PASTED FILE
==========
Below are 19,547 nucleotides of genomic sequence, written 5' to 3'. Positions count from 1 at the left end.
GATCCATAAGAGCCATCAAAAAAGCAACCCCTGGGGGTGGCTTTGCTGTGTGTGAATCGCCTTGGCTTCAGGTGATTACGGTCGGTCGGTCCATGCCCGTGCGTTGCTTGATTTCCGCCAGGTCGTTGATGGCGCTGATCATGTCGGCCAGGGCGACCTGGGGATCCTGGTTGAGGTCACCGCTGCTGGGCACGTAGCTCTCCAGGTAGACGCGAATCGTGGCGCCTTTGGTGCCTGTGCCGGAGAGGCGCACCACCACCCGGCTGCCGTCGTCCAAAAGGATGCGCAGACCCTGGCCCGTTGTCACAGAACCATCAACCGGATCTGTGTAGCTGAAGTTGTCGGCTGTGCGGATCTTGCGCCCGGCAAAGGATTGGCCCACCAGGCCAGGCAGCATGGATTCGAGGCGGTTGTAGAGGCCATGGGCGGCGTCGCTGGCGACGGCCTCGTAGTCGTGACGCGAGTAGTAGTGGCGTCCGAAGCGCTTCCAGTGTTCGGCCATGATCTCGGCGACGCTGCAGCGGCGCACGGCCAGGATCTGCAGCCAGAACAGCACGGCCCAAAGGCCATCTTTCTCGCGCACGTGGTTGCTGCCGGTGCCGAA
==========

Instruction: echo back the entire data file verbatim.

Below are 19,547 nucleotides of genomic sequence, written 5' to 3'. Positions count from 1 at the left end.
GATCCATAAGAGCCATCAAAAAAGCAACCCCTGGGGGTGGCTTTGCTGTGTGTGAATCGCCTTGGCTTCAGGTGATTACGGTCGGTCGGTCCATGCCCGTGCGTTGCTTGATTTCCGCCAGGTCGTTGATGGCGCTGATCATGTCGGCCAGGGCGACCTGGGGATCCTGGTTGAGGTCACCGCTGCTGGGCACGTAGCTCTCCAGGTAGACGCGAATCGTGGCGCCTTTGGTGCCTGTGCCGGAGAGGCGCACCACCACCCGGCTGCCGTCGTCCAAAAGGATGCGCAGACCCTGGCCCGTTGTCACAGAACCATCAACCGGATCTGTGTAGCTGAAGTTGTCGGCTGTGCGGATCTTGCGCCCGGCAAAGGATTGGCCCACCAGGCCAGGCAGCATGGATTCGAGGCGGTTGTAGAGGCCATGGGCGGCGTCGCTGGCGACGGCCTCGTAGTCGTGACGCGAGTAGTAGTGGCGTCCGAAGCGCTTCCAGTGTTCGGCCATGATCTCGGCGACGCTGCAGCGGCGCACGGCCAGGATCTGCAGCCAGAACAGCACGGCCCAAAGGCCATCTTTCTCGCGCACGTGGTTGCTGCCGGTGCCGAA